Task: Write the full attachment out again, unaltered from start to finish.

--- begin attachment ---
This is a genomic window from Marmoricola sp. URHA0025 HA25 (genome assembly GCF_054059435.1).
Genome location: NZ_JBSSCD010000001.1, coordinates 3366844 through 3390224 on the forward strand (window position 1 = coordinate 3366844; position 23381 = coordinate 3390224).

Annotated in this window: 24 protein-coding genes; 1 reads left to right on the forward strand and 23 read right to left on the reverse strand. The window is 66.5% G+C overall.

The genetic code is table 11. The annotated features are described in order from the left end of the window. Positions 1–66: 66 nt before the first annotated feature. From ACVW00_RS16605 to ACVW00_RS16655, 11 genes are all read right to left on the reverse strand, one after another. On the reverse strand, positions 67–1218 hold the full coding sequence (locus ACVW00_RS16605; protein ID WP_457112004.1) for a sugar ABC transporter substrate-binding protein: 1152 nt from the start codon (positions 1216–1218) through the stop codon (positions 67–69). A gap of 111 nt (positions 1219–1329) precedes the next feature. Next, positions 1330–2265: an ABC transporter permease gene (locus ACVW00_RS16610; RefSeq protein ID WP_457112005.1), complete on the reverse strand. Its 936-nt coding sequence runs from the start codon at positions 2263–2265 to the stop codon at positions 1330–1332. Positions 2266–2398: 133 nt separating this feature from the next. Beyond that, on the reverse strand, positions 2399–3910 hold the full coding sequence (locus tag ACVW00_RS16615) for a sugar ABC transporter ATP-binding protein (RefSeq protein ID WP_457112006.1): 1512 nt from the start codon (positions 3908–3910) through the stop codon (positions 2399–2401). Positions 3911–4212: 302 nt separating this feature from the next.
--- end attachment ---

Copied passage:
This is a genomic window from Marmoricola sp. URHA0025 HA25 (genome assembly GCF_054059435.1).
Genome location: NZ_JBSSCD010000001.1, coordinates 3366844 through 3390224 on the forward strand (window position 1 = coordinate 3366844; position 23381 = coordinate 3390224).

Annotated in this window: 24 protein-coding genes; 1 reads left to right on the forward strand and 23 read right to left on the reverse strand. The window is 66.5% G+C overall.

The genetic code is table 11. The annotated features are described in order from the left end of the window. Positions 1–66: 66 nt before the first annotated feature. From ACVW00_RS16605 to ACVW00_RS16655, 11 genes are all read right to left on the reverse strand, one after another. On the reverse strand, positions 67–1218 hold the full coding sequence (locus ACVW00_RS16605; protein ID WP_457112004.1) for a sugar ABC transporter substrate-binding protein: 1152 nt from the start codon (positions 1216–1218) through the stop codon (positions 67–69). A gap of 111 nt (positions 1219–1329) precedes the next feature. Next, positions 1330–2265: an ABC transporter permease gene (locus ACVW00_RS16610; RefSeq protein ID WP_457112005.1), complete on the reverse strand. Its 936-nt coding sequence runs from the start codon at positions 2263–2265 to the stop codon at positions 1330–1332. Positions 2266–2398: 133 nt separating this feature from the next. Beyond that, on the reverse strand, positions 2399–3910 hold the full coding sequence (locus tag ACVW00_RS16615) for a sugar ABC transporter ATP-binding protein (RefSeq protein ID WP_457112006.1): 1512 nt from the start codon (positions 3908–3910) through the stop codon (positions 2399–2401). Positions 3911–4212: 302 nt separating this feature from the next.